Why I do not trust Do Not Track... yet

Davey Winder applauds Microsoft's attempt to build privacy into its browser, but questions its effectiveness

Davey Winder
28 Nov 2012

Attempting to delete your digital footprint is usually dismissed, quite rightly, as something that isn’t possible any more. Not that you were ever really able to make all traces of your online travels vanish.

My advice, when asked how to remove something online, has always been: "If you don’t want the world to know, then don’t put it on the internet in the first place." But your digital footprint consists of more than embarrassing photographs and thoughtless comments – it’s a bit more literal than that: your footprint shows where you’ve been and where you’ve come from.

With absolutely no agreement in the online industry – or among those who attempt to regulate it and set standards – about how to respond to DNT signals, what’s the point?

These two facts are of huge importance to those who’d like to sell you stuff, and equally important to those who’d defend your right to privacy online. Regular visitors to this website may have noticed that, a few months ago, there was a notice asking you to provide consent for cookies to be used when you visit.

This came about as a result of the introduction of an update to existing EU cookie laws – article 5(3) of the ePrivacy Directive to be precise – that requires explicit consent be given in order for tracking cookies to be used online.

Now, in what may come as a surprising move to many people, Microsoft appears to have taken the ethical high road when it comes to privacy: Windows 8 and Internet Explorer 10 users will find that a "Do Not Track" (DNT) feature hasn’t only been built into the latest incarnation of the browser, but is switched on by default.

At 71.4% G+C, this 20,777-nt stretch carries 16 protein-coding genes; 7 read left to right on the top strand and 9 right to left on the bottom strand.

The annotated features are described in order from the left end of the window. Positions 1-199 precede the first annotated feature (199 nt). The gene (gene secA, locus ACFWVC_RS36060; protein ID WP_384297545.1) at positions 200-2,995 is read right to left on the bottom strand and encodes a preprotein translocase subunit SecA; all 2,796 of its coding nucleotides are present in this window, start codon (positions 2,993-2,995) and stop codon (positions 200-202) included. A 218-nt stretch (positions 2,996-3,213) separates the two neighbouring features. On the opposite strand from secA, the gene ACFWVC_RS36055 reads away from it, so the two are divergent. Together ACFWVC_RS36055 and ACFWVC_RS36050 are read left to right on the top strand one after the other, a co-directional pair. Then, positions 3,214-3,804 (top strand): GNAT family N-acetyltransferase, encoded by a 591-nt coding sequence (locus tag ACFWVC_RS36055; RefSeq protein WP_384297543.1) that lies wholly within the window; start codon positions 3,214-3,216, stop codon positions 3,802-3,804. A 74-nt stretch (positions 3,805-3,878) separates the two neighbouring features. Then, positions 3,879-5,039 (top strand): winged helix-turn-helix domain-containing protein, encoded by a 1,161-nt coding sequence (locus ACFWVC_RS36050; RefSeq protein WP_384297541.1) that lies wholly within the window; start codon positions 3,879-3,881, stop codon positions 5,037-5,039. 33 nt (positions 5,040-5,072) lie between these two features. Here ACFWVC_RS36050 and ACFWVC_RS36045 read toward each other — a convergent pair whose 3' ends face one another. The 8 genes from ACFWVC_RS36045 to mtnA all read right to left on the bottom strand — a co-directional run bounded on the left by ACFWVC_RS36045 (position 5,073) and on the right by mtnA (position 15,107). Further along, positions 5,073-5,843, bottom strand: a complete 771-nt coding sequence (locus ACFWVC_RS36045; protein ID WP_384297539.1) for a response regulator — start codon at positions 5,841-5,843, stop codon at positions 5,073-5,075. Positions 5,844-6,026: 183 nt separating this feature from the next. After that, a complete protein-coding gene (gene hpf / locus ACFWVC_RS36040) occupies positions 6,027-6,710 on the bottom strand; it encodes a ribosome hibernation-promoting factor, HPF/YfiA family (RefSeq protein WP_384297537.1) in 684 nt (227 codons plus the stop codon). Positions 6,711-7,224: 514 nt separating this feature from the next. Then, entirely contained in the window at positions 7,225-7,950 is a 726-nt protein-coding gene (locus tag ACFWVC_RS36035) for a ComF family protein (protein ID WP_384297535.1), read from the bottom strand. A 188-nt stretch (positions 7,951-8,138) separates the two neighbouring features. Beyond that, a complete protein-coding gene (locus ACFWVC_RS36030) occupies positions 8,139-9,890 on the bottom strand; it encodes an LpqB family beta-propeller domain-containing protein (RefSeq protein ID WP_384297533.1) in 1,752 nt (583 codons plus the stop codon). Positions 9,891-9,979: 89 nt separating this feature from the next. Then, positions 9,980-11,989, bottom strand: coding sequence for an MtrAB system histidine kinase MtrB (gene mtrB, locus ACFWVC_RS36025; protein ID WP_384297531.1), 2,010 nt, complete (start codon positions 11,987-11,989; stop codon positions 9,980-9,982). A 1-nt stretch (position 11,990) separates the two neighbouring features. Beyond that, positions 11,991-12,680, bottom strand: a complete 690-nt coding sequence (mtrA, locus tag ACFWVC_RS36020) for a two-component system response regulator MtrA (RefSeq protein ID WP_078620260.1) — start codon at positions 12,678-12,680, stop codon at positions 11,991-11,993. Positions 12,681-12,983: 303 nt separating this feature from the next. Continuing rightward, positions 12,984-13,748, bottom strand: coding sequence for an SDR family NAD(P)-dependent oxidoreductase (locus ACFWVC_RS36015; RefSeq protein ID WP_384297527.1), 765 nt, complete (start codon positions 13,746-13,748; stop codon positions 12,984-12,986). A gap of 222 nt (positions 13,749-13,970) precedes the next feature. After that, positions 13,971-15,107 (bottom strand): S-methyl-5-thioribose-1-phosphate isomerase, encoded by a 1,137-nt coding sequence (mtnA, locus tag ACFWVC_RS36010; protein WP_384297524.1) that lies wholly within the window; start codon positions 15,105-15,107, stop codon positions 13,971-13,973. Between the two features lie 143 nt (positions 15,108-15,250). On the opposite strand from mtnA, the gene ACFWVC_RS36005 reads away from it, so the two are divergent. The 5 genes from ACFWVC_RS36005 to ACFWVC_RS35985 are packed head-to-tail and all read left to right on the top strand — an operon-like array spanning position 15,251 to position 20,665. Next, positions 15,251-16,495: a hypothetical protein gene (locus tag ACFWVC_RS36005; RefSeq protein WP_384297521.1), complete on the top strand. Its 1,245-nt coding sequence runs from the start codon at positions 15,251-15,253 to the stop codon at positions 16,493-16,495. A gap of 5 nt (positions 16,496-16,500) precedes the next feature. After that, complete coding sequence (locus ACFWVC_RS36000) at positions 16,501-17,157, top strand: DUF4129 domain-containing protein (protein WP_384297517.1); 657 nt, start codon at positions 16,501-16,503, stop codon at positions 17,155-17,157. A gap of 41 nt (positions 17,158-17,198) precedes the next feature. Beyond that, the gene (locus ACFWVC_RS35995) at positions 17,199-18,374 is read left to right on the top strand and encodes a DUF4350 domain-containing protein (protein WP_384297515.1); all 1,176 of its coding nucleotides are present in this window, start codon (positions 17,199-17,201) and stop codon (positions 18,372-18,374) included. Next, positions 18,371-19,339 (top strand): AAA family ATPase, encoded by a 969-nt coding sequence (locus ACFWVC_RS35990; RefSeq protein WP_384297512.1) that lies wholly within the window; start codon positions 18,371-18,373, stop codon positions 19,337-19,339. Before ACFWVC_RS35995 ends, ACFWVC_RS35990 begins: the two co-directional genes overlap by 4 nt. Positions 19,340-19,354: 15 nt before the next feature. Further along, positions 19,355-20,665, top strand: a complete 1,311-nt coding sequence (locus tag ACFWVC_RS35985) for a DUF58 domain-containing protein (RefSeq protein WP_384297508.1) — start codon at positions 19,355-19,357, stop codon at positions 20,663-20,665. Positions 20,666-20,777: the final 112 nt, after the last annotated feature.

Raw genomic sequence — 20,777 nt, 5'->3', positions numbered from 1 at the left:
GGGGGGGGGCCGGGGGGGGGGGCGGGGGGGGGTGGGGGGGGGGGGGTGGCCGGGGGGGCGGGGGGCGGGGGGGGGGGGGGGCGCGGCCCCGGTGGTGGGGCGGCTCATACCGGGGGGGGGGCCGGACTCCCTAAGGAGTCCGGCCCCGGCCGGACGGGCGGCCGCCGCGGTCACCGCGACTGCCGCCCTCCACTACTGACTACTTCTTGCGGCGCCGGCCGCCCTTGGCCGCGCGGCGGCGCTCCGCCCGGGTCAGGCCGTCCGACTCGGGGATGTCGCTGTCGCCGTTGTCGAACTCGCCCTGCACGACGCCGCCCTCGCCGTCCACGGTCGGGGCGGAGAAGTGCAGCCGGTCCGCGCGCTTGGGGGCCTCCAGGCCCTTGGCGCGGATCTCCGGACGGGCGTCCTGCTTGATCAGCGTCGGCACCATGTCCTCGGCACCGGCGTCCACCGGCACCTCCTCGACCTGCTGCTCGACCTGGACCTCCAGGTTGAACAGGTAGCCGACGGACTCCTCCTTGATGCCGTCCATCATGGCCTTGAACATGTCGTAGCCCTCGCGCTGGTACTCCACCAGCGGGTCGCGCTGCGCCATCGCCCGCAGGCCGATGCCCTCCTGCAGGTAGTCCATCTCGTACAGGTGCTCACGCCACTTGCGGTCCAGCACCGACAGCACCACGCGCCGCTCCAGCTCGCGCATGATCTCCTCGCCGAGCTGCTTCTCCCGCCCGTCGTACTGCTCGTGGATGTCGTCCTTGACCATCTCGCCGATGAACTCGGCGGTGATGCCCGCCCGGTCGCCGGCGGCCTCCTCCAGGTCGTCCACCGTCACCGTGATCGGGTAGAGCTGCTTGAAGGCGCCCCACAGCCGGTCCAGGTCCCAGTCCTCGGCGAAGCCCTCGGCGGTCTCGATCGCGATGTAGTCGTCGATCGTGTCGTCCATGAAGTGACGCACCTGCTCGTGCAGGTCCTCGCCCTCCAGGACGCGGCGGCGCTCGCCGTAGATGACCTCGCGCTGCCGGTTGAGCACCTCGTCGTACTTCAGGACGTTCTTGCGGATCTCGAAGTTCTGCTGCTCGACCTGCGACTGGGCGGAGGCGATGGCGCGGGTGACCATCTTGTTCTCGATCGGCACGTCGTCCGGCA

This makes it the first mainstream browser I’m aware of to do this. IE9, you may recall, added DNT functionality back at the start of 2011, but this had to be specifically turned on by the user. Privacy by default is something I’ve been championing for many years, and it’s fallen on deaf ears among the majority of vendors for most of that time. Opting users out of being tracked by default has to be the way forward from a realistic consumer-privacy perspective, rather than leaving them to opt out manually (assuming they even know they have the option).

I’m not going to get into the argument here about whether behavioural advertising and the associated tracking to enable it is a good or bad thing for commerce – that’s something for my colleagues writing in the business pages to address. However, informed choice is never a bad thing, and doubly so when it’s about your privacy.

It’s the informed bit that concerns me slightly, though, as I’m not yet convinced that DNT itself is anything more than, ironically, a marketing exercise by Microsoft. You see, for DNT to actually have any meaning in the real world, every website you visit has to know what you expect to happen when that DNT signal is received from your browser. With absolutely no agreement in the online industry – or among those who attempt to regulate it and set standards – about how to respond to DNT signals, what’s the point?

Microsoft says that it’s lobbying from within the various industry, government and standards bodies for browser DNT to be respected, as well as committing its Microsoft Advertising business to recognising DNT as an opt-out of behavioural advertising in a self-regulatory fashion (although this isn’t yet happening as far as I’m aware). So DNT is by no means a done deal, although it’s a move in the right direction – and, hopefully, a move that the rest of the industry will come to agree is the right way to build the trust that consumers need if they’re to continue doing business online.

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